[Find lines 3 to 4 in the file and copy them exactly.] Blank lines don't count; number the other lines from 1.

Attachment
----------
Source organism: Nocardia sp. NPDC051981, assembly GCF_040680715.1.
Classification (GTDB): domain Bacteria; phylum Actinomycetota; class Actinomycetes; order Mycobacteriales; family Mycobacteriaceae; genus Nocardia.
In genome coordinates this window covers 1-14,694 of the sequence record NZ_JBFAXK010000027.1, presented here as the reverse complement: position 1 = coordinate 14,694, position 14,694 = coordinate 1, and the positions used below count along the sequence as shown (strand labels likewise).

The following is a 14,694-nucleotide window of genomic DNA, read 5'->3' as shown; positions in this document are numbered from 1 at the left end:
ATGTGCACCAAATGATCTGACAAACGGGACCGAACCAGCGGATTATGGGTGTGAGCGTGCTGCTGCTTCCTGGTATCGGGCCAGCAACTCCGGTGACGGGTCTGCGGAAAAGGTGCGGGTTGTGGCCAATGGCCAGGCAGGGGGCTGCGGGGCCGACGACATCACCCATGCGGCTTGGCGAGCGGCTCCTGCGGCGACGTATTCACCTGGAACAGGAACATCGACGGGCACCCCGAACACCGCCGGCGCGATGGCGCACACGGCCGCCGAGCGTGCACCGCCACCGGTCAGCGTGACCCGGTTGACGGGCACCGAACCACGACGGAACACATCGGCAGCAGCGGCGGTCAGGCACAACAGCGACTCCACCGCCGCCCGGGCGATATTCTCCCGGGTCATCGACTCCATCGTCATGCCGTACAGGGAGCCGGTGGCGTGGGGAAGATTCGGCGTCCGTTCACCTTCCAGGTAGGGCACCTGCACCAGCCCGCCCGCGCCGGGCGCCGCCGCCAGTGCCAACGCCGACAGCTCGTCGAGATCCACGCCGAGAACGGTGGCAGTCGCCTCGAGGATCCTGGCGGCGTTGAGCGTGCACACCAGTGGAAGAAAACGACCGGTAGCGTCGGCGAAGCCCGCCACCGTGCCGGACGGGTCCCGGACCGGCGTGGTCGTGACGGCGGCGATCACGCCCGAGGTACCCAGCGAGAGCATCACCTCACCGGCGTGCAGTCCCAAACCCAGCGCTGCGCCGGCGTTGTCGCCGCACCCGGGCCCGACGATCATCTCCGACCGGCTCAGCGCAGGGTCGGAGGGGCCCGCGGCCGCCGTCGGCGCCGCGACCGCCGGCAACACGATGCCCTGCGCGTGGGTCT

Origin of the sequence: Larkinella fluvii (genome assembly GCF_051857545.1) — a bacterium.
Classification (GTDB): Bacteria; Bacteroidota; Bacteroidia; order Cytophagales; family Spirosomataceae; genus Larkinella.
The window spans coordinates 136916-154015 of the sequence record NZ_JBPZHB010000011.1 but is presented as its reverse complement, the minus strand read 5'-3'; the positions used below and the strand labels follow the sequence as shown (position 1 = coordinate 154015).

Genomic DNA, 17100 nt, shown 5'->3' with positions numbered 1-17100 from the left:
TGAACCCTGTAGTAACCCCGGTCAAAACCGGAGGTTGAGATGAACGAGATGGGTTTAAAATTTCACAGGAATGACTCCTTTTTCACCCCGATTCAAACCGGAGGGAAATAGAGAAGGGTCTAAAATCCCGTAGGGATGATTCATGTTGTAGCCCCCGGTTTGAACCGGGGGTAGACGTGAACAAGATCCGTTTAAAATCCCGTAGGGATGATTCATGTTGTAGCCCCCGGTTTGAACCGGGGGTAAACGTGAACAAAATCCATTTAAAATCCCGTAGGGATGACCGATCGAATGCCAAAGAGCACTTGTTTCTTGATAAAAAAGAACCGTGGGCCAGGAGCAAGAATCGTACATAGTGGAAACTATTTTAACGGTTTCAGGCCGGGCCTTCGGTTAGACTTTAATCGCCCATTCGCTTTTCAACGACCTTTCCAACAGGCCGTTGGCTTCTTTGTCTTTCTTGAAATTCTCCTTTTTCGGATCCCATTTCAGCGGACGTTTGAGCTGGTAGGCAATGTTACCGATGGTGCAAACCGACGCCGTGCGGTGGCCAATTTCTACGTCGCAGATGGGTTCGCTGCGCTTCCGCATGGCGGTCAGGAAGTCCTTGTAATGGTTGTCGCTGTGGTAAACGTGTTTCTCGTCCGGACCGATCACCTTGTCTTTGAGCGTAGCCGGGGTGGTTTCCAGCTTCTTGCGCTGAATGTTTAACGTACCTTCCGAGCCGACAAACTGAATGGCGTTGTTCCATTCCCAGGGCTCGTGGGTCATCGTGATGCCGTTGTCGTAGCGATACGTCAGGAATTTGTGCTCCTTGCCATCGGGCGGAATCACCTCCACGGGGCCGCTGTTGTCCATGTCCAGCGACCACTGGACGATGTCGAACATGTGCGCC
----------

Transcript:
In genome coordinates this window covers 1-14,694 of the sequence record NZ_JBFAXK010000027.1, presented here as the reverse complement: position 1 = coordinate 14,694, position 14,694 = coordinate 1, and the positions used below count along the sequence as shown (strand labels likewise).

The following is a 14,694-nucleotide window of genomic DNA, read 5'->3' as shown; positions in this document are numbered from 1 at the left end: